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Thirty years of back-testing results tell us the 2MP is a long-term index beater.

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The Two-Minute Portfolio got taken to school last year by the S&P/TSX composite index and even the average Canadian equity mutual fund.

The sad results will be familiar to investors who put a big emphasis on quality blue-chip stocks. Focusing on quality, defined in large part by size, payment of dividends and low volatility, has for years been the key to investing success in the Canadian stock market. But things changed in 2016, a year during which speculative sectors such as energy and mining led the market and more conservative stocks lagged.

It's in that latter group of underperformers in which we find the 2MP, an ongoing experiment to see if you can make a competitive return over the long term simply by investing equal amounts of money in the two largest dividend stocks in each of the subindexes of the Toronto Stock Exchange.

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Thirty years of back-testing results tell us the 2MP is a long-term index beater, even when you factor in the cost of brokerage commissions to rebalance the portfolio every year. But last year was a setback that demands attention because it has a lot to say about the experience of being an investor who focuses on quality. The 2MP delivered a total return (dividends plus share-price changes) of 7.6 per cent, while the S&P/TSX composite index soared 21.1 per cent.

Two factors worked against the 2MP and other investing products and strategies that focus on big blue chips. One is that resource-based sectors led the market. The other is that smaller, more speculative companies (many of them in the resource sector) were in favour last year.

Conservative, quality-focused investing typically means avoiding smaller stocks and underweighting the volatile energy and materials sectors. The 2MP does this by targeting large companies and assigning all sectors a weighting of 10 per cent. Energy and materials together make up 20 per cent of the 2MP, compared with 33 per cent for the index. Both sectors were up by 50 per cent in the 12 months to Jan. 10, a surge that benefited the index much more than the 2MP.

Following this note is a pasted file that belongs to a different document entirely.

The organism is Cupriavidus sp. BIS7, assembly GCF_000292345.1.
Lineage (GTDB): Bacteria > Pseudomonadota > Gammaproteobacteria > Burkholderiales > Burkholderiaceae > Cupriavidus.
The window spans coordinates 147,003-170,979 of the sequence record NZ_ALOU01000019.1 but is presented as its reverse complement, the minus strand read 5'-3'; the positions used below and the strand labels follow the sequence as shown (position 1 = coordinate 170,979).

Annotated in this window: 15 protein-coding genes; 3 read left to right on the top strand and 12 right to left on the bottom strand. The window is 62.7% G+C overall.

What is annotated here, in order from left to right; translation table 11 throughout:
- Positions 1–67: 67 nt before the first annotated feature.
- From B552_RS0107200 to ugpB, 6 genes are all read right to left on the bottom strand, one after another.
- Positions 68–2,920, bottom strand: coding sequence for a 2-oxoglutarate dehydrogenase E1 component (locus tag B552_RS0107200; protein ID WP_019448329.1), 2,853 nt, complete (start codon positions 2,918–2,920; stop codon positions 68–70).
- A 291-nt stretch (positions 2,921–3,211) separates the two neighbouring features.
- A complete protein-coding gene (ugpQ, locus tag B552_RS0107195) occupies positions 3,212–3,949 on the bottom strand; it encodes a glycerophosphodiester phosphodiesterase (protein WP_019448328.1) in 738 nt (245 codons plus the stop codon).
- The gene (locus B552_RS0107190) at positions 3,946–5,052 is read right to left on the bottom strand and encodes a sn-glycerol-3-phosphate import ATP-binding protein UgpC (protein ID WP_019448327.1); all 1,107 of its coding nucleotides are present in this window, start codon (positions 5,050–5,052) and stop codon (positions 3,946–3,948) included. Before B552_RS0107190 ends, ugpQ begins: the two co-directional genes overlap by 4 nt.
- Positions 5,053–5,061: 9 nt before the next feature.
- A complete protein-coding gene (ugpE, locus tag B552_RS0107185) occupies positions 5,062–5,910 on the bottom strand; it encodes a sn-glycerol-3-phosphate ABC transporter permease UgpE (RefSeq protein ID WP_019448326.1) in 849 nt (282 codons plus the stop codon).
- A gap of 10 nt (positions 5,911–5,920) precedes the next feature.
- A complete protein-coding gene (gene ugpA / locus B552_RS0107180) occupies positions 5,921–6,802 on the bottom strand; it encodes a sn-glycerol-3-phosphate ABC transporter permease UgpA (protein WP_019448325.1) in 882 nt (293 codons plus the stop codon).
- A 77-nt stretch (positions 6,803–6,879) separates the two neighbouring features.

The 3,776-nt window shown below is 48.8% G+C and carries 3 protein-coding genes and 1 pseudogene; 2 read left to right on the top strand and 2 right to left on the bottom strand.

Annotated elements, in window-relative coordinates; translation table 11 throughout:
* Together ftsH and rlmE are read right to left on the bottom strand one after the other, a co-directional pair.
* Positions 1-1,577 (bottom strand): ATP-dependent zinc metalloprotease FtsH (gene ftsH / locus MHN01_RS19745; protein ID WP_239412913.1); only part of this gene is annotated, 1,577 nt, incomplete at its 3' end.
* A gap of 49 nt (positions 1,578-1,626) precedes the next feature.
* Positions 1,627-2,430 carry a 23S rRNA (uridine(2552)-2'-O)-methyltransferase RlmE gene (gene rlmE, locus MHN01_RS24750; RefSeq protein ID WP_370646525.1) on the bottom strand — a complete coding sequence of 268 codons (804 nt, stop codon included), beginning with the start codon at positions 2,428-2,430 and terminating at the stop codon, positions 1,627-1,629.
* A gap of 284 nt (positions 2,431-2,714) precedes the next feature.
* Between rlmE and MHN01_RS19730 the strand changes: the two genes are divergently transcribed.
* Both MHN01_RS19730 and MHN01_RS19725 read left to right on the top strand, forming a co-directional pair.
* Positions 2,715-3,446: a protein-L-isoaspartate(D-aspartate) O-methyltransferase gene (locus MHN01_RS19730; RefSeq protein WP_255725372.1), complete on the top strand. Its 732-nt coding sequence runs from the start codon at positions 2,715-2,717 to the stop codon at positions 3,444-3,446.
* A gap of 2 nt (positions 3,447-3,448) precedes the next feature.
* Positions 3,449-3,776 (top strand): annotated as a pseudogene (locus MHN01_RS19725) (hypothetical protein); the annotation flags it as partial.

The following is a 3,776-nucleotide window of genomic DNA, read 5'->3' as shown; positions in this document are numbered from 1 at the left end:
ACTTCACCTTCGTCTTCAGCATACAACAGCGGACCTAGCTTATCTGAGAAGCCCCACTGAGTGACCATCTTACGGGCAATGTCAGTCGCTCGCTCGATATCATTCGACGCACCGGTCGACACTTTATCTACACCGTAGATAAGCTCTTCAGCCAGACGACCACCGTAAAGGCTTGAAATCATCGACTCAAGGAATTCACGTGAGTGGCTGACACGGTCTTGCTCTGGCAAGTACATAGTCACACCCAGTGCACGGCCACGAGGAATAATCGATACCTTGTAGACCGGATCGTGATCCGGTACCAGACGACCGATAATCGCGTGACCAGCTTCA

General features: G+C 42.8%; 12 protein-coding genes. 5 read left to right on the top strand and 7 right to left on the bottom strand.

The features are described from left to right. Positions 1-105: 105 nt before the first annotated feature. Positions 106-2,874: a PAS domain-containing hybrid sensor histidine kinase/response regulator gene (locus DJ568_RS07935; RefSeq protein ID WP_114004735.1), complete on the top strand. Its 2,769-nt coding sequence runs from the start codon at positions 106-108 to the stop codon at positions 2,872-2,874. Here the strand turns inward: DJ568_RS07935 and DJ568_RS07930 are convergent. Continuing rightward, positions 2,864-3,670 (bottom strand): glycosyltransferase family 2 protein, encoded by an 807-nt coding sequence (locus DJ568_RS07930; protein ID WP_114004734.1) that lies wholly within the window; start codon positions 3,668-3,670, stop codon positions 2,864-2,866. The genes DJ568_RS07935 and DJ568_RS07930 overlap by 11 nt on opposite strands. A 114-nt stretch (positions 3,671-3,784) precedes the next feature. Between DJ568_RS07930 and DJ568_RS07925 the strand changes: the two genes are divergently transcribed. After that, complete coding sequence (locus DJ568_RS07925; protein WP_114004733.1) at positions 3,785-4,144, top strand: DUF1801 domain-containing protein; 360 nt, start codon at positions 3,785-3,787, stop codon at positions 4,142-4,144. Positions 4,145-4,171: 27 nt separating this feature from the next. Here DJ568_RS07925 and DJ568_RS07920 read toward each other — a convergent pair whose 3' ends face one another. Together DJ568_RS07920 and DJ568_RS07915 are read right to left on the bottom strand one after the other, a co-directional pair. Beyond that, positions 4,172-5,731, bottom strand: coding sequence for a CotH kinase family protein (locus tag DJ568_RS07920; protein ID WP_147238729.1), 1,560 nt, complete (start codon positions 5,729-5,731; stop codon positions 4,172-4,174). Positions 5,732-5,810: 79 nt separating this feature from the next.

The 2MP just wasn't made for these times. If you have a portfolio of big blue chips, you may find yourself in the same predicament. What to do about it? The 2MP's long-term results suggest a do-nothing approach.

The people at Morningstar CPMS crunch the numbers for the 2MP and have established a record back to 1986. Since then, the portfolio has produced an annualized return of 10.3 per cent and the S&P/TSX composite has made 8.3 per cent. Over the past three-, five- and 10-year periods, the 2MP outperformed the index by two to four percentage points.

These numbers suggest holding a diversified portfolio of big blue-chip dividend stocks is a sound strategy over the long term, even if there are years when your holdings massively lag the market. This 2MP has been through this before. Back in 2009, the rebound year after the financial crisis, the portfolio made 13.7 per cent while the index made 35.1 per cent.

So how does egregious underperformance such as this turn into better long-term numbers than the index? One way is by doing better in down markets. When the index lost 33 per cent in 2008, 8.7 per in 2011 and 8.3 per cent in 2015, the 2MP produced losses of 19.8 per cent and 2.9 per cent and a gain of 0.3 per cent, respectively.

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Let's be clear about the 2MP's quality tilt. It applies for the most part, but there was one exception in the health-care sector last year. The selection of companies here is slim to begin with, and even more challenging if you're looking for dividend payers. This scarcity forced the 2MP in 2016 into Concordia Healthcare, which plunged a staggering 91.8 per cent on a total return basis.

Such is life when you use a screening process that demands you pick stocks in all sectors. At least Concordia was limited to just 5 per cent of the total portfolio. On the plus side, the 2MP included Suncor Energy, Magna International, Royal Bank of Canada and Toronto-Dominion Bank, each up more than 25 per cent on a total return basis.

For 2017, there are just three substitutions to be made in the 2MP. Concordia is replaced by Extendicare Inc. in health care, Restaurant Brands International (which owns Tim Hortons) replaces Thomson Reuters in consumer discretionary and Barrick Gold replaces Agrium in materials. Minimal portfolio turnover is one of the benefits of running the 2MP. However, you also have to sell a portion of your winning stocks and buy more of the losers to get back to an even 5 per cent weighting for all.

If we estimate 20 trades a year to run the portfolio and we cost out those trades at the $10 commission most brokers charge, then we get total annual costs of $200. On a $50,000 portfolio, that amounts to a fee load of 0.4 per cent. A portfolio of index-tracking exchange-traded funds could easily cost less.

Another portfolio maintenance issue for 2017 is the recent addition of a real estate subindex to the S&P/TSX composite index. Real estate used to be included under financials – now, it's the 11th subindex. Accordingly, there is a pair of real estate stocks to add to the 2MP this year – RioCan REIT and Brookfield Property Partners.

Monitor the progress of the S&P/TSX composite index if you want to gauge the prospects for the 2MP in 2017. If resources and smaller stocks keep surging, the 2MP will continue to lag. Back in the mid-2000s, the portfolio had a four-year stretch of underperforming the index. Even so, it's the stronger long-term performer by a solid margin.

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